Weinberg's string quartets
    Weinberg's concertos
    Weinberg's symphonies

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    Senior Member Woodduck's Avatar
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    I see Wagner's operas- not only the obvious Ring cycle - as a body of work exploring successive stages in the composer's thinking, with each work revealing the one that preceded it in a new light. Die Meistersinger is a sequel and corrective to Tristan, not just a comic contrast to it, and Parsifal is a retelling of the Ring, with the stories of Wotan and Siegfried transformed by a new ethical perspective foreshadowed in the character of Brunnhilde.

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    I'm not sure what a cycle is in this context or quite what we are being asked to do. But Beethoven's quartets seem to belong as do Bartok's and Elliott Carter's. But couln't I just as well say Beethoven's, Bartok's and Carter's chamber music?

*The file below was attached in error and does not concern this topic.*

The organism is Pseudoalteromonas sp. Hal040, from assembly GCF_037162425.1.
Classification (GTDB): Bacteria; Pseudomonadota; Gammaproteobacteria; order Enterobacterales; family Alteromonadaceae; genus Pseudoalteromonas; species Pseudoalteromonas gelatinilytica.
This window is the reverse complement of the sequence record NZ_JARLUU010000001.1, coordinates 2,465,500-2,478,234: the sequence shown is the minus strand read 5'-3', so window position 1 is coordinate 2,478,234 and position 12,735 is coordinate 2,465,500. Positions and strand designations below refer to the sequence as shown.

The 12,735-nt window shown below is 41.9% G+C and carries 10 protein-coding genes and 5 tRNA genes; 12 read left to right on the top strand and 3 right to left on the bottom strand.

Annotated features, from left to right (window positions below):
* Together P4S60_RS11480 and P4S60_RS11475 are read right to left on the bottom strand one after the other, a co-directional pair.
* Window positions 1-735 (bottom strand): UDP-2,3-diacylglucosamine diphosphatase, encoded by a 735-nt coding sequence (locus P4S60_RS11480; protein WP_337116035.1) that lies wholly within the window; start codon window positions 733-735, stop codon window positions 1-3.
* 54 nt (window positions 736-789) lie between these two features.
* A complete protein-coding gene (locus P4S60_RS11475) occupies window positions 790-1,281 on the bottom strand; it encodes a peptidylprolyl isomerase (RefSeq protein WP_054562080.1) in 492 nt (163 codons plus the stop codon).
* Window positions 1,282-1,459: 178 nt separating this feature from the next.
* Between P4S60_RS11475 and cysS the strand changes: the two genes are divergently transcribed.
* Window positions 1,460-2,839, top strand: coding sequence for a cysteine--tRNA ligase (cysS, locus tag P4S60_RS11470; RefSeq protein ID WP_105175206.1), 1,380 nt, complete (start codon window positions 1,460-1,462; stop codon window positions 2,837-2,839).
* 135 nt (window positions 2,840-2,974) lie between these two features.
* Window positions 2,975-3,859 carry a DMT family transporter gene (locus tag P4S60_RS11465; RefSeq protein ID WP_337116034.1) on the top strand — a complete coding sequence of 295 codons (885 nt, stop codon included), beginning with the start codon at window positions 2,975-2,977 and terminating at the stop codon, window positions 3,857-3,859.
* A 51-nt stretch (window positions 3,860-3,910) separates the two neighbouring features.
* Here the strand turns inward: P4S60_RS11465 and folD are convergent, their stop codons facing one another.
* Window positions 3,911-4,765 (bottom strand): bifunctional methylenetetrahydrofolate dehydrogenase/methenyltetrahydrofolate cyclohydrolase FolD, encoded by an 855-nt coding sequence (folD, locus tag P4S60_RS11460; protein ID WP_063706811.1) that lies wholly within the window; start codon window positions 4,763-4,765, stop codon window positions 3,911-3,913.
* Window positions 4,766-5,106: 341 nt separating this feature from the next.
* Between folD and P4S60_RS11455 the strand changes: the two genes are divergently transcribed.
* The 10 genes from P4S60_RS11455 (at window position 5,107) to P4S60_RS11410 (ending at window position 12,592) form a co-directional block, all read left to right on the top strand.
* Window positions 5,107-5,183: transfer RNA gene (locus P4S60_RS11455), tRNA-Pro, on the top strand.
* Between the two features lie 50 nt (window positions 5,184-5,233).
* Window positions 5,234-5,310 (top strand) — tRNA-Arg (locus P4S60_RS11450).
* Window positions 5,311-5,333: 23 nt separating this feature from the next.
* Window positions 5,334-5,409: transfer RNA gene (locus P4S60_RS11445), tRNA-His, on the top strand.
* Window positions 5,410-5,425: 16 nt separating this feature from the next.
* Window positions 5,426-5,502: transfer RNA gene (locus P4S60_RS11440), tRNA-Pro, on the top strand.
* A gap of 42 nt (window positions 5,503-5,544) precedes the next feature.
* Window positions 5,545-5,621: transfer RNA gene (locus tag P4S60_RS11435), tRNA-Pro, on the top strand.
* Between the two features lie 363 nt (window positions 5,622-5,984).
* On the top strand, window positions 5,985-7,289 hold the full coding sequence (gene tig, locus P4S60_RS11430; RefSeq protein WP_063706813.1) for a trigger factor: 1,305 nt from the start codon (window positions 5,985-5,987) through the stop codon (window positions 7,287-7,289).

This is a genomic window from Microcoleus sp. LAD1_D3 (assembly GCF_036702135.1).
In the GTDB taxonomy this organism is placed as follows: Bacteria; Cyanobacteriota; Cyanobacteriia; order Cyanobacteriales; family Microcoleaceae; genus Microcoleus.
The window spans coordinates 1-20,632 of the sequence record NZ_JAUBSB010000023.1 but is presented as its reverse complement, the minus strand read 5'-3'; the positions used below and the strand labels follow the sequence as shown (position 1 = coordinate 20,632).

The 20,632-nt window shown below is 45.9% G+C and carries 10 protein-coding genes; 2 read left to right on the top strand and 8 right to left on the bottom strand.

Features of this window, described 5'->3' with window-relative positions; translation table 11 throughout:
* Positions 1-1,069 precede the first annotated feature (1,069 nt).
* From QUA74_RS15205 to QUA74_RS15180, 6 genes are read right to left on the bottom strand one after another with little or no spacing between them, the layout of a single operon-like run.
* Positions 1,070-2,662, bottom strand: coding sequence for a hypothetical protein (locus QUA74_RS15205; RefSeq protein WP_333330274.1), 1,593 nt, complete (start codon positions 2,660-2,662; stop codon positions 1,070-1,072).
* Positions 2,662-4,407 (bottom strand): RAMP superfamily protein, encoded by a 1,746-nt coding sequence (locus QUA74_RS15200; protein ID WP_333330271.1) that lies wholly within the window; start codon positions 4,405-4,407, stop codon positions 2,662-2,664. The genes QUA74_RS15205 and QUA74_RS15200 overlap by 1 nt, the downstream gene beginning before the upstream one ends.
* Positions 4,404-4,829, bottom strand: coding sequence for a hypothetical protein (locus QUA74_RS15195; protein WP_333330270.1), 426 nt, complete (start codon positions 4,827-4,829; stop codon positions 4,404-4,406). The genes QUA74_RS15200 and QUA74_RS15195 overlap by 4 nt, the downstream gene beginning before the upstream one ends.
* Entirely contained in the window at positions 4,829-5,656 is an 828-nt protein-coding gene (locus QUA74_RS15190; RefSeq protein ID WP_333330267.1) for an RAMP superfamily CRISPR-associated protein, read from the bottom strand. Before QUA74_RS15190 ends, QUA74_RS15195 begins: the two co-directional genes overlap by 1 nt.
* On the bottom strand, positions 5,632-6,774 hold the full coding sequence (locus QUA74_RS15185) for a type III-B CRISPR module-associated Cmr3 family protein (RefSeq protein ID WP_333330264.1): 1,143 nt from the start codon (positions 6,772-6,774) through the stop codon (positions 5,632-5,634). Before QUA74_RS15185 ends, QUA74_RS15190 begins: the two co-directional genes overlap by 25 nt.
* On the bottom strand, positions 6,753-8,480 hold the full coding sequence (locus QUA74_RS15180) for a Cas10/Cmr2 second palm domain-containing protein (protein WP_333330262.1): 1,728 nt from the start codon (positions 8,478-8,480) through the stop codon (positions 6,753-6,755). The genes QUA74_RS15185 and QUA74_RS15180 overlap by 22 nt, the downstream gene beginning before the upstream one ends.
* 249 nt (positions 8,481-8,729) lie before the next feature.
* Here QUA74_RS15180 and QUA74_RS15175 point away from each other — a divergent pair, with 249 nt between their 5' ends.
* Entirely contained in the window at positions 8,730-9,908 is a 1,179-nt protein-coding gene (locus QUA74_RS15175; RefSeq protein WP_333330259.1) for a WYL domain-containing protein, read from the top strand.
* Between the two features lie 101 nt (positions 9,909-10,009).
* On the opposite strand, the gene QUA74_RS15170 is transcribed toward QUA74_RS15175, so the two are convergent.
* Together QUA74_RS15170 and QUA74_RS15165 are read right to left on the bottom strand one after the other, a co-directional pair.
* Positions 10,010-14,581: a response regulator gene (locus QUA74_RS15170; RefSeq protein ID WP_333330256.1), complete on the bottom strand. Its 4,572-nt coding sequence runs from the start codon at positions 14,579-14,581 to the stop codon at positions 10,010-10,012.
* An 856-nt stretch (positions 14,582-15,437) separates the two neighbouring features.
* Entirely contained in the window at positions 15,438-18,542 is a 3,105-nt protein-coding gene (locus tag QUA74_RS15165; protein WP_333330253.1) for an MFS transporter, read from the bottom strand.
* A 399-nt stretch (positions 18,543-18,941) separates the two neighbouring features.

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    Bernhard Lang's DW
    DW stands for Differenz/Wiederholung meaning Difference/Repetition, it is a cycle born transcribing for orchestra loop sequences created by turntable artists, but it has evolved in a much varied project that is better to hear than to read about.
    Curious guys among you here could try DW8 (the best example of the initial project) and DW17 (my favorite of the lot, until now).
    it is an ongoing "cycle" - it should include 28 works (Lang is alive and composing, DW28 is the last one I am aware of, but there could be more, more coming for sure).

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    I have a lot of cycles, but of these, the pieces I'm always up for hearing, where each piece in the cycle is interesting:

    The masses of Ockegehem.
    Beethoven's string quartets.
    Bartok's string quartets.
    Beethoven's symphonies.
    Beethoven's piano concertos.
    Mozart's piano concertos.
    Glazunov's symphonies.
    Brahms' symphonies.
    Brahms' sacred vocal works.